The phrase “financial freedom” is a term you’re bound to find on most of the real estate investing blogs and podcasts on the web. Often times the phrase will be found with the terms “commission”, “cash-flow”, “appreciation”, and “passive income” It’s important to note that while all these phrases contribute to the end-goal of financial freedom, they each represent a separate intent in the real estate space. We’ll dive into each one as it relates to financial freedom, and how understanding the differences will help educate you in the basics of real estate investing and generating wealth.
Cash Flow, simply put, is the amount of money going in or out of a business. For anyone looking to get into real estate investing cash-flow is a big deal. Why? Because cash-flow is what allows you to pursue opportunities and prevent disasters.
For instance, if you’ve recently purchased a multifamily home (4plex) with a monthly mortgage payment of $2,000, and rents for each unit in the multifamily home are $800 a month, you’ll have $3,200 in rent payments each month. That means that you’ve now been able to pay your mortgage payment and have a net positive $1,200 in cash-flow. This money can then be used as an emergency fund in case of a broken pipe, or the need for roof repairs. In addition, positive cash flow allows you to allocate some of this money to the purchase of new properties.
Often times, down-payments on a property are 10 to 20 percent. If you’re buying a $200,000 property, the down-payment would be $20,000 to $40,000. With the cashflow from the property above, in less that a year and half you would have saved most of the down-payment for your next deal. The benefits are twofold: the multifamily building has in essence, allowed purchase another property, and your net cash-flow has increased as a result.
Appreciation equals an increase in value. This can be applied to a couple different situations in real estate.
- Your property increases in value as a result of renovations, market conditions, or local growth.
- Your properties rents have increased because of renovations, market conditions, or local growth.
Appreciation is a big deal in both cases. If you’re property increases in value, it allows you the ability to sell your property and put that profit into your next deal, or it allows you to raise monthly rent and increase your cash-flow. In both cases you should always be looking to purchase properties that have potential for appreciation.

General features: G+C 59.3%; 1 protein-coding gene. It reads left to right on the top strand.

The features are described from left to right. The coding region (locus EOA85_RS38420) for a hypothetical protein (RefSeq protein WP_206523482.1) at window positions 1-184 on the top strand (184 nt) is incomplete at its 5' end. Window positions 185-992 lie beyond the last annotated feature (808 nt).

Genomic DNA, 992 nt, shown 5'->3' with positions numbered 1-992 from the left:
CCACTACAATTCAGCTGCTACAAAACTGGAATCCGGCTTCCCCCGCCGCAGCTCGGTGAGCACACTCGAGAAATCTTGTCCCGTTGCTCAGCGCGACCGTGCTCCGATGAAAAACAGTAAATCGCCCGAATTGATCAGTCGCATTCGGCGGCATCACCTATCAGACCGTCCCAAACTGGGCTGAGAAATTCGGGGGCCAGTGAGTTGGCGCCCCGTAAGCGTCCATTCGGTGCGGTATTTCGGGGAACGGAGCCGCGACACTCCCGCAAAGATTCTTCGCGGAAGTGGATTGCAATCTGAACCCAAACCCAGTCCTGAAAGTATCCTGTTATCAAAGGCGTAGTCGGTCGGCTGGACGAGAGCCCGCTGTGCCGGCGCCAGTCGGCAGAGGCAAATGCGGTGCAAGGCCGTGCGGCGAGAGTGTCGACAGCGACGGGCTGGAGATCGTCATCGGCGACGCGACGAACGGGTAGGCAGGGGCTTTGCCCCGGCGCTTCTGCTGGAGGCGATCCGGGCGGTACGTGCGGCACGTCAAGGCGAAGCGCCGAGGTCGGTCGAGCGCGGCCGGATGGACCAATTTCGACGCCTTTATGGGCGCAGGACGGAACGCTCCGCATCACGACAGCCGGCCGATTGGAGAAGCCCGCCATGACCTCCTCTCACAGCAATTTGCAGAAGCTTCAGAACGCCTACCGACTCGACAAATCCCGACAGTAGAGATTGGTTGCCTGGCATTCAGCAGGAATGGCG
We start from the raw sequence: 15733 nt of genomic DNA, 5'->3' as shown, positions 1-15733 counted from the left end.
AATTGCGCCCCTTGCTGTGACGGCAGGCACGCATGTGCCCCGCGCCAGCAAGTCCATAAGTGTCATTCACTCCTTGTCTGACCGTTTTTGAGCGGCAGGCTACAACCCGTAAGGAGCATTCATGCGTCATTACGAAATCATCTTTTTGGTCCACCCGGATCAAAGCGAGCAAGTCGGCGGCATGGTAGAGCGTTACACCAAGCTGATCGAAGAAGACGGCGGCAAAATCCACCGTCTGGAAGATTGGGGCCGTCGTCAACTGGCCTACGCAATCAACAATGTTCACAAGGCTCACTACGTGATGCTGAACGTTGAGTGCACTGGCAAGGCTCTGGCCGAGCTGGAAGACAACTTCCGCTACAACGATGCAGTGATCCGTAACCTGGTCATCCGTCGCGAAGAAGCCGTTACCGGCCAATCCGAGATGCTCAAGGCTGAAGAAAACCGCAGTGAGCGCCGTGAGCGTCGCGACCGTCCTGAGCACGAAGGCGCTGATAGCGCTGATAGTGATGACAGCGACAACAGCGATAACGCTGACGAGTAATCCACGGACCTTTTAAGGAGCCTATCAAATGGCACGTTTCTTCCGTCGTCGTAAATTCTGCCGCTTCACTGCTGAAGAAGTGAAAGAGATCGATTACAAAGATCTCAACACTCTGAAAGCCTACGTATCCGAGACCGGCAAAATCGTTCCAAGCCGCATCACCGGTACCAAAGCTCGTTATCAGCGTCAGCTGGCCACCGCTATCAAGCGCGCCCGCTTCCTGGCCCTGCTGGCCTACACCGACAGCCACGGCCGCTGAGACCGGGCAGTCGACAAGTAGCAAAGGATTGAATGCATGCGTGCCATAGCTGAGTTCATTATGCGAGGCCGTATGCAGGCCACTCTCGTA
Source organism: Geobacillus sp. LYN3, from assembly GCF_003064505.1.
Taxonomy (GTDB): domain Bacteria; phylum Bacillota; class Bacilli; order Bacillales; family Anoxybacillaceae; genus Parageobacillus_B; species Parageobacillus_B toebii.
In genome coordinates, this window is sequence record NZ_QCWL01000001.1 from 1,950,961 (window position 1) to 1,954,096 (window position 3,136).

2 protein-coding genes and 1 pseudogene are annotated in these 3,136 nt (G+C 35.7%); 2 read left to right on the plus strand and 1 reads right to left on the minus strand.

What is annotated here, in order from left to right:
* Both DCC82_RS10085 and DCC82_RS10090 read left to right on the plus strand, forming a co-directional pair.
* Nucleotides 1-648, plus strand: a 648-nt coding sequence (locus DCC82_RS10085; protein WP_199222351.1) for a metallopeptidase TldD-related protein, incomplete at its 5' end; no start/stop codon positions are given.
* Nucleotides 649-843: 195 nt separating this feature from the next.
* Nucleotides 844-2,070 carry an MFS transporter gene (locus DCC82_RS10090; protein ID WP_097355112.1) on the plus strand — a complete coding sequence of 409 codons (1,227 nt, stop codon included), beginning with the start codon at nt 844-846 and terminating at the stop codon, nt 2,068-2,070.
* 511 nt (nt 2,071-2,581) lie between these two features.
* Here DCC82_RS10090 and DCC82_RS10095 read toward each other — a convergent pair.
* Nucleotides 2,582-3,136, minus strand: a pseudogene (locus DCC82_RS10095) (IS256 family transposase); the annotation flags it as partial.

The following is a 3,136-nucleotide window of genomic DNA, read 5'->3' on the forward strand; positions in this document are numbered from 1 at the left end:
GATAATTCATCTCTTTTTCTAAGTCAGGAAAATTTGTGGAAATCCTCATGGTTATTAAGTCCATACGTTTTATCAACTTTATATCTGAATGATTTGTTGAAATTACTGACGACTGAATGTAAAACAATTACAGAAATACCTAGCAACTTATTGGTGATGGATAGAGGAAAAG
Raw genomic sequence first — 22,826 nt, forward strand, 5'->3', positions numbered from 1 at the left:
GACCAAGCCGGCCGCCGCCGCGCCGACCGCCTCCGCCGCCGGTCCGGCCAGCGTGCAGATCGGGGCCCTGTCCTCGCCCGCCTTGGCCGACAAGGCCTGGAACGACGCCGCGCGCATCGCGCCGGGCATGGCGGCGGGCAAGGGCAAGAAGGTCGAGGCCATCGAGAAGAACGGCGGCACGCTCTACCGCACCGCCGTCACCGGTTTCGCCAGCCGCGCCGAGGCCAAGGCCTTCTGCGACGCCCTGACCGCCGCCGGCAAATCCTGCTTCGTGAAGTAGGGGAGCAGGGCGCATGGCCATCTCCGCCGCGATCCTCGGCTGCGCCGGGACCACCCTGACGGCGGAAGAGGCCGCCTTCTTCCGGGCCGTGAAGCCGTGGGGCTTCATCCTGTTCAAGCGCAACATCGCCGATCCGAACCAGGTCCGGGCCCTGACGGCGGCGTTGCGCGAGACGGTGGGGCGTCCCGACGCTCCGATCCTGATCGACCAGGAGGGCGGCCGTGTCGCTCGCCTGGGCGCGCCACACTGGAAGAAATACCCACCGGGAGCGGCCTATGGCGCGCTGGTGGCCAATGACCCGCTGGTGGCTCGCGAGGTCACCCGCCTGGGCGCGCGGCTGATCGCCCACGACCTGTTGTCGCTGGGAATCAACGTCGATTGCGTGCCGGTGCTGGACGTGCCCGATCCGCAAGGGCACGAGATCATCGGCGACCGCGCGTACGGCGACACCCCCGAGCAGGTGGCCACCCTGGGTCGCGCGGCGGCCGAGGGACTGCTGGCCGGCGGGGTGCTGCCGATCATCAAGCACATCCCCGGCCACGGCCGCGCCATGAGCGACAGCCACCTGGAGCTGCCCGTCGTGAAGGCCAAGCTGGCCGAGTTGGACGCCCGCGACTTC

This term is probably used the most in real estate investing. It means that you’re receiving income that requires little to no effort on a regular basis. For the most part, passive income in real estate investing is describing rent.
Once your properties have been renovating and require little to no upkeep, you’ve created passive income. The only effort required on your part is collecting payment and keeping in good standing with your tenants
As mentioned above, financial freedom through real estate investing is created through a slow and sustainable model of growth. Invest in property, use rental income and profits to buy additional deals, rinse and repeat.
One of the biggest factors in saving and preserving wealth in real estate investing is real estate agent commissions. Most often whenever a home is bought or sold there is a real estate agent representing both the buyer and the seller. On average, the commission for each of these agents is right around 3% of the total value of the home.
What does this mean for someone looking to buy or a sell a property?
If you’re looking to sell your $200,000 investment property, 6% or $12,000 of that total value will go to real estate agent fees and commissions. There are ways that many real estate investors are able to avoid such large commissions.
Flat fee local realtors are becoming more and more common. A flat fee broker often times has a flat fee for the sellers agent commission plus the buyers agent commission. Instead of paying $12,000 on closing costs a flat fee brokerage will charge a $3,000 flat fee for the sellers commission and 3% for the buyer commission for a total of $6,000 in closing costs and $6,000 in savings.
If you’re looking to buy a property, many states offer what is called a home buyer rebate or a home buyer credit. This credit is negotiated with your agent and will you allow you to get a rebate for up to 1% of the cost of the property. This equates to $2,000 for a $200,000 property. If it’s a multifamily investment property that could mean you’re able to cover the first months mortgage payment while you make renovations and repairs, or fund the repairs themselves.
You’ve got the basic concepts to finding financial freedom through real estate investing. Now comes the research phase.
Start by talking to a local real estate agent and getting setup for mls alerts. Take a look at all the properties in your area that are going up for sale. Go to real estate investor meetups and talk to veterans about their past successes and failures.
Most importantly, remain patient. The age old saying “if it’s too good to be true, it probably is, definitely applies to real estate investment. Remember, you make money when you buy a property not when you sell.